DATA ENCRYPTION STANDARD FACT SHEET
The National Institute of Standards and Technology (NIST) of the Department of Commerce has recently received many inquiries regarding various aspects of the Data Encryption Standard (DES). This document addresses those frequently asked questions and provides interested individuals with sources of additional information. The document is not designed to issue new policy; rather it summarizes and clarifies existing policies. Additional guidance concerning the use of National Security Agency (NSA) developed Type II and Low-cost Encryption Authentication Devices (LEAD) is planned to be issued in 1990.
Issued as Federal Information Processing Standard Publication (FIPS PUB) 46 in 1977, the DES was promulgated by NIST (then the National Bureau of Standards) to provide a system for the protection of the confidentiality and integrity of the federal government's sensitive unclassified computer information. FIPS PUB 46 is based upon work by the International Business Machines Corporation and has been approved as American National Standard X3.92-1981/R1987. The DES has been reaffirmed twice, most recently in 1988. The current standard, which was issued as FIPS PUB 46-1, reaffirms the standard until 1993.
The Data Encryption Standard specifies a cryptographic algorithm that converts plaintext to ciphertext using a key, a process called encryption. The same algorithm is used with the same key to convert ciphertext back to plaintext, a process called decryption. The DES consists of 16 "rounds" of operations that mix the data and key together is a prescribed manner using the fundamental operations of permutation and substitution. The goal is to completely scramble the data and key so that every bit of the ciphertext depends on every bit of the data and every bit of the key (a 56-bit quantity for the DES). After sufficient "rounds" with a good algorithm, there should be no correlation between the ciphertext and either the original data or key.
The DES uses 16 rounds for several reasons. First, a minimum of 12 rounds were needed to sufficiently scramble the key and data together; the others provided a margin of safety. Second, the operation of 16 rounds would return the key back to its original position in an electronic device for the next use when used in accordance with the published algorithm. Third, numerous "rounds" were needed to keep an analyst or adversary from working simultaneously forward and backward and "meeting in the middle" with a solution.
Security Provided by DES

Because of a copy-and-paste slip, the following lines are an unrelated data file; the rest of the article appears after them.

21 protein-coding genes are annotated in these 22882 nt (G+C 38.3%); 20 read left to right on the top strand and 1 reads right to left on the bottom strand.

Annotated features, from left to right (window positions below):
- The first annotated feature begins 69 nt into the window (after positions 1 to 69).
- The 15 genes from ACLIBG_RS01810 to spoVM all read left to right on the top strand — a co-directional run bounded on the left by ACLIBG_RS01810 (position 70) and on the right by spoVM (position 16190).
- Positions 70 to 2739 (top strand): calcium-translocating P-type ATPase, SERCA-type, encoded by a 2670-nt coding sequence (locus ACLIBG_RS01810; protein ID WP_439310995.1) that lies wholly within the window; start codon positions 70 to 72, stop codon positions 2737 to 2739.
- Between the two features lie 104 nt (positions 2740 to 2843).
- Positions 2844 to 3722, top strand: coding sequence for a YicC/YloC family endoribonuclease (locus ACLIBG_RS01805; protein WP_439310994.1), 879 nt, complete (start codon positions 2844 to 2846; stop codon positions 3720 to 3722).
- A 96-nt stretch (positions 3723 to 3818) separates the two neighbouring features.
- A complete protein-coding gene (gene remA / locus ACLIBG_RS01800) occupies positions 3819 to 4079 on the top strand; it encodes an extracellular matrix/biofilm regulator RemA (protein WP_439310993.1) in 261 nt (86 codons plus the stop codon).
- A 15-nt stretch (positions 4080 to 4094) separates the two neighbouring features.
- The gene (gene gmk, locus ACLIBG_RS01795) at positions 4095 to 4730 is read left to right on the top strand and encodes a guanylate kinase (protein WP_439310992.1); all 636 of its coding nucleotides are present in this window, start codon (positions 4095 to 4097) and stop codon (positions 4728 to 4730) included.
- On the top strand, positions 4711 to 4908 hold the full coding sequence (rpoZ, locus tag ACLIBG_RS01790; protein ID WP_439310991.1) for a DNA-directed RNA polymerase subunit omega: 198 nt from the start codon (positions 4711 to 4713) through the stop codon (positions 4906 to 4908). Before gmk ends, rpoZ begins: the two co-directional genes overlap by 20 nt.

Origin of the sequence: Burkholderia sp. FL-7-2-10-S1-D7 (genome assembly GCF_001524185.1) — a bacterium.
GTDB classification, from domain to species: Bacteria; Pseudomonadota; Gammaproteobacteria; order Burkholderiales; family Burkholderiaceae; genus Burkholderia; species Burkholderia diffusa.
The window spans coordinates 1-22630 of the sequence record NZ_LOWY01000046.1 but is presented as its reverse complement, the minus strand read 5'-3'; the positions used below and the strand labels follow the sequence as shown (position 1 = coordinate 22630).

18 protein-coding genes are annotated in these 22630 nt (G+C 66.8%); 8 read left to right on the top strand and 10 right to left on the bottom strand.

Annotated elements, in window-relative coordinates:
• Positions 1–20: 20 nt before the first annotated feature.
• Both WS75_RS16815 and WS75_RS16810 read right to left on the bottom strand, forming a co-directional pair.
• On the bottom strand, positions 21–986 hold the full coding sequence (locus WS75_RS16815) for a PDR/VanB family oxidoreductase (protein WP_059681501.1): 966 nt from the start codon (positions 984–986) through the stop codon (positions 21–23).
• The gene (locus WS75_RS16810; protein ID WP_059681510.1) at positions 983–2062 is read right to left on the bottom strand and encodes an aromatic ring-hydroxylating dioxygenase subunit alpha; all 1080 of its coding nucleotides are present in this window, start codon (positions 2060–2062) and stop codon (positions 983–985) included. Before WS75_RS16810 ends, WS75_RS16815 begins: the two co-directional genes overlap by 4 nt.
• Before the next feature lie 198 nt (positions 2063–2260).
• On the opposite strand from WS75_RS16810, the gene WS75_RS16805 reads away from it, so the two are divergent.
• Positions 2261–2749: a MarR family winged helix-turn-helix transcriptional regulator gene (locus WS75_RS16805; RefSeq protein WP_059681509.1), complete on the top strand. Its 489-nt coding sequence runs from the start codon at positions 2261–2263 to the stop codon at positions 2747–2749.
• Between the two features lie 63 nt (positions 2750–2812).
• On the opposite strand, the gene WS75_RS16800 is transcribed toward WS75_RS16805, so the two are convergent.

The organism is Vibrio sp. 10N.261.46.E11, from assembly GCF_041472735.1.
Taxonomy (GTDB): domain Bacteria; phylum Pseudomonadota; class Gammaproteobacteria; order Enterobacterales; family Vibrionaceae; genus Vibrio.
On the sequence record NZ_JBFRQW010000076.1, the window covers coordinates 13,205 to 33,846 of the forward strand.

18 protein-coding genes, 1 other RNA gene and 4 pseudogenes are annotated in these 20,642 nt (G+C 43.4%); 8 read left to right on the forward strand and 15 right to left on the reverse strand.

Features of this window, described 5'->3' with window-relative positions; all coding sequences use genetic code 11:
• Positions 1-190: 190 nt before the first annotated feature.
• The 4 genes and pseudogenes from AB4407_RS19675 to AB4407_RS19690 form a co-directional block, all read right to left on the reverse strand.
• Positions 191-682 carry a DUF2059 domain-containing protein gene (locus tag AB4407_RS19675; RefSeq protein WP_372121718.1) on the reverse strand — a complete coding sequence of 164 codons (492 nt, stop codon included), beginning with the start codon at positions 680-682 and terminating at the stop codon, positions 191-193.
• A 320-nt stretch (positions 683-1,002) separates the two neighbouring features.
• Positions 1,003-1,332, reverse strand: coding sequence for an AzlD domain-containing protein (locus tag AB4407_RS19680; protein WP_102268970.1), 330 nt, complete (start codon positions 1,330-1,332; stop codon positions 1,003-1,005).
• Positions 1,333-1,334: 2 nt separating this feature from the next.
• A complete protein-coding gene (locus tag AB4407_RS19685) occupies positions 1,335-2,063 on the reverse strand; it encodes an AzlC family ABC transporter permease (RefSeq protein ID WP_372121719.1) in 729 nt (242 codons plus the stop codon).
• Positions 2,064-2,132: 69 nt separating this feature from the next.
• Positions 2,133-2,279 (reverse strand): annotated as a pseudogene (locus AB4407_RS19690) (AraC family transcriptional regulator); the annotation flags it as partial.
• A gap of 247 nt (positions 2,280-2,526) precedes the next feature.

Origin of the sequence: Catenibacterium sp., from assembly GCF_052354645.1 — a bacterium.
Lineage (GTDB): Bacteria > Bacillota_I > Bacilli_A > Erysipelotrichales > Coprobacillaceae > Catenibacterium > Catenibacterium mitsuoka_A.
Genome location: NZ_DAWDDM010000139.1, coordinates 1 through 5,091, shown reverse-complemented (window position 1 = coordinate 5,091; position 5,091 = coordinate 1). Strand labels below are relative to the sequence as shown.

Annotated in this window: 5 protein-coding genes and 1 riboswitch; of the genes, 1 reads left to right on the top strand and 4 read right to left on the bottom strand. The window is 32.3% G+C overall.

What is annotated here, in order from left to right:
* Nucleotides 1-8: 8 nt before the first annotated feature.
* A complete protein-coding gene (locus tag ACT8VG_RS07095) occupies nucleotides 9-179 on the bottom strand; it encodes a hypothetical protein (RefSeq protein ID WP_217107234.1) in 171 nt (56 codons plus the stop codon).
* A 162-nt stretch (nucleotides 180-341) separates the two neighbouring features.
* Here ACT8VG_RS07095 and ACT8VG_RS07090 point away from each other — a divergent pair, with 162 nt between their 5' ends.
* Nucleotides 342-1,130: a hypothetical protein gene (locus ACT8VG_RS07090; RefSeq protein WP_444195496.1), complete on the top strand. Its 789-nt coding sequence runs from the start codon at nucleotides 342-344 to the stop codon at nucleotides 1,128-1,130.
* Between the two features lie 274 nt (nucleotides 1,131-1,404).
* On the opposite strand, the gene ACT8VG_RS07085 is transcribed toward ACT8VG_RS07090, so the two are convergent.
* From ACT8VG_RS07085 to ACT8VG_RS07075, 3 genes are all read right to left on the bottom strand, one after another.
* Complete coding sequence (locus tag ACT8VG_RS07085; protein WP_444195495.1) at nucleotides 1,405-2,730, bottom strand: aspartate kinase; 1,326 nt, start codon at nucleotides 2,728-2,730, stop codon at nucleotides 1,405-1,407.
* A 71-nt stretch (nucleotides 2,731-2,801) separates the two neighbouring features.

The security provided by the DES depends on several factors: mathematical soundness, length of key, key management, input data formatting, mode of operation, implementation, application and threat. The DES was developed to protect unclassified computer data in federal computer systems against a number of passive and active attacks in communications and storage systems. It was assumed that a knowledgeable person might seek to comprise the security system with resources commensurate to the value of the information to be obtained. Applications included Electronic Funds Transfer, privacy protection of personal information, personal authentication, password protection, access control, etc.
The DES has been evaluated by several organizations and has been determined to be mathematically sound. The effective length of the data key (56-bits) was challenged by several people as being too short for high security applications. Several people have analyzed the algorithm and have concluded that the algorithm is sound but would not be "if only this simple change was made." The most recent charge was that "if the DES has only 6 or 8 rounds instead of 16, then it could be broken on a personal computer in 0.3 seconds and 3 minutes respectively.
The two algorithms that were "broken on a personal computer" in 0.3 seconds and 3 minutes respectively WERE NOT THE DES. There is only one DES and any change to it results in an algorithm that IS NOT THE DES. Cryptographically, any algorithm that is obtained by any change to the DES may be significantly different in the security it provides. Thus, while the DES is sound, many algorithms that are similar to, but different from, the DES are not sound.